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of the biggest business stories in his right now. dollars at stake will have to wait. steinhoff has delayed a meeting 11h lenders until december -december 19 due to accounting irregularities that are keeping it from publishing its earning. bitcoin's surge has the government tuning in. spoke to bloomberg television earlier. he said he does not a serious risk for the cryptocurrency at the moment. of course, bitcoin futures began , and weon sunday night will keep you posted on those developments. that is your business flash updates. tepid solid hiring, but wage growth. the u.s. economy added 228 thousand jobs last month, more
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than forecast. the unemployment rate held steady at 4.1%, as expected, and wage gains continued to disappoint. average hourly earnings increasing 2.5% from a year earlier. joining us now is ellen zentner, chief economist at morgan stanley. great to have you on the stove. -- show. this of the first time we've had clear statistics even the storm we have had for the past couple of months. but no surprise to you, now that we saw the soft labor wage growth coming through. ellen: this was a great report. there were a lot of details i like event. i think some have gone a little overboard with the week wage wage growth.k if you think back to last year, last year at this time wage growth year over year 3% by the end of a year. at it in terms of
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euro per year, that is very difficult. it is going to get even more difficult we get the december date on which is next month. scarlet: so it goes back again? ellen: it is difficult,. we are not out of the woods yet as we get into next year and think over the year-over-year,. you see an acceleration in 2018. i get that, but we have also seen the softness in the economy in the first couple of quarters of the year as well. are we going to get that again, and is the wage growth going to come in spite of that? ellen: we kool-aid it, every time the bureau of economic analysis says we know there are seasonal adjustment is used bizarrely in the first quarter gdp data until it comes in weak, and every day this year we have corrected for that, and then we go by with another weak quarter, but it is made up in the subsequent quarters. i think that much like the
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constant threat of government shutdown and the like, we have come to expect this weak quarter of gdp and look through it. i'm not sure that will have a bearing on market participants. i think inflation at the end of the day is the ultimate focus. why there is so much attention growth ink wage today's report. but you have to weigh that with the unemployment rate is so low. as we turn the corner into 2018 we will not -- it will not be long until he dropped to 83 handle there. we are creating 200,000 plus jobs a month. we are going to see that the unpleasant rate move -- unemployment rate move over. julia: are we making too much of the numbers here in the concern of the numbers? i see them as a sentiment as well as far as expectations are concerned. if we are talking about a lack of wage growth, it has this knockdown effect. ellen: the way i think of it is there are many things going right in the economy.
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growth is above potential and has been in line with the forecast, the employment rate keeps moving lower. financial positions are easy. everything seems great and we are heading in investment upturn with better productivity numbers. pumpe is a lot to fist about in this economy when it comes to inflation. and inflation is the tried and true economic. , you get stronger wage growth -- that leads to price economic theory, you get stronger wage growth and that leads to price -- yeah. that is where you are going to see wage growth must moves higher. to expect higher, broader inflation and more rate we have beent: trained to well. the fed has been trained as well, so what does it mean when it comes to the feds sense of urgency for not just december, but for 2018? ellen zentner i think -- ellen: i think there will be a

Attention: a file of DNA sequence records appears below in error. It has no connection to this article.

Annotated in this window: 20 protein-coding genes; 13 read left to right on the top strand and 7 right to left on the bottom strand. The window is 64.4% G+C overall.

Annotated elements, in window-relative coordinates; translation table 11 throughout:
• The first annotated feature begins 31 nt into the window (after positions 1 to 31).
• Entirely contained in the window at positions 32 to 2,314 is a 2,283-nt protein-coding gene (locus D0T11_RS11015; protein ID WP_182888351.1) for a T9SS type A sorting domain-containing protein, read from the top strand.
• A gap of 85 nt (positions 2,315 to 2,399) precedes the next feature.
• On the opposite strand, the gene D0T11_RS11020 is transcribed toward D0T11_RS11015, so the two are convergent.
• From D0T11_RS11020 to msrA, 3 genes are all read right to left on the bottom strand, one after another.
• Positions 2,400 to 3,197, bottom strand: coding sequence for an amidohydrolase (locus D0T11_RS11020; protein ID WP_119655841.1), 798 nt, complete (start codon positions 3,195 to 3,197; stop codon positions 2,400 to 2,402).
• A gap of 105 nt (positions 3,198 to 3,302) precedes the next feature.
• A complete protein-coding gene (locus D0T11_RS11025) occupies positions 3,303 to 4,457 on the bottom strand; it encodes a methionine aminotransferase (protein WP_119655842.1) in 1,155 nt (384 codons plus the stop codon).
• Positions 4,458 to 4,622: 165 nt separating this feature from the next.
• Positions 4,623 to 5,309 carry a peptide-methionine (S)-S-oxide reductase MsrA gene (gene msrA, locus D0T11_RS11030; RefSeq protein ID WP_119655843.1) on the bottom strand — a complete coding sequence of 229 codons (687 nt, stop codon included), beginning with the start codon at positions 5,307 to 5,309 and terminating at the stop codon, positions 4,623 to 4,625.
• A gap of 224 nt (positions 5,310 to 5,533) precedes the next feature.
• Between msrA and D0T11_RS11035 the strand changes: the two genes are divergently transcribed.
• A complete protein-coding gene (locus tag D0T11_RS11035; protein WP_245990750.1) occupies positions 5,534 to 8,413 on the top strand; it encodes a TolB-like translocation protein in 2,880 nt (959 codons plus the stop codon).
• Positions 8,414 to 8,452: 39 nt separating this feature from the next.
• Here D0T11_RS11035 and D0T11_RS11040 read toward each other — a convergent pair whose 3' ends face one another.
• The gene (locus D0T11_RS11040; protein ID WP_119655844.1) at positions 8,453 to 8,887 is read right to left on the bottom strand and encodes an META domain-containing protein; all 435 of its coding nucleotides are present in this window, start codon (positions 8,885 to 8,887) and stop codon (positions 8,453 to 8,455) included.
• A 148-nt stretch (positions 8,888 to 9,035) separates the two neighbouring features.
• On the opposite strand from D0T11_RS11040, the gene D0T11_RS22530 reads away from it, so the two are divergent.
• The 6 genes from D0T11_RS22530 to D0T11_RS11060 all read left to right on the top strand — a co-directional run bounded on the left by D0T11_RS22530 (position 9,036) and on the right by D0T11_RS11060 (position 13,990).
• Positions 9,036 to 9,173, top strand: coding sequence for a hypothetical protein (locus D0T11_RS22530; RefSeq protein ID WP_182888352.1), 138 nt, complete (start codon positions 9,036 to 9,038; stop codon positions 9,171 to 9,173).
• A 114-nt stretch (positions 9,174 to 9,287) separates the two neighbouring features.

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difficult balancing act for the fed. everything falling in line with what they would expect to see, and do not want to sit on your hands and do nothing because inflation is low, but because inflation is low you do not have to speed up either. it is the right recipe, the incoming fed chair powell next year will look at it, and it will still got him on that gradual approach. we should stick with a glad jewel -- gradual approach. i can tell you about the headlines of bitcoin each day, and the discomfort that might get some policymakers of gosh, is this unbridled enthusiasm, are investors going gangbusters with this one company, is at the animal spirit? whenhas to unnerve them you are sitting here. it is a low interest rate and easy financial conditions. if i was a policy maker, that does not give you much comfort, the headline we are seeing
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around bitcoin. scarlet: ellen have a stick with us because we want to talk about the fiscal side of the equation. the u.s. government will remain open at least for now, for this week. julia: two weeks. scarlet: two weeks, thank you. president trump signed an executive spending bill that will keep the government running through december, which gives them just two weeks to work out there differences -- the differences. doug, talk about this budget deal. does this change the scope of what the trump administration and congressional leaders are doing when it comes to tax reform -- and by some some time, they kicked can down the road as we expected, and tax reform can continue as planned. it has do not think settled anything, really. as you say, it just buys time. they are very focused on the hill on tax reform. they want to continue with that. they have devoted very little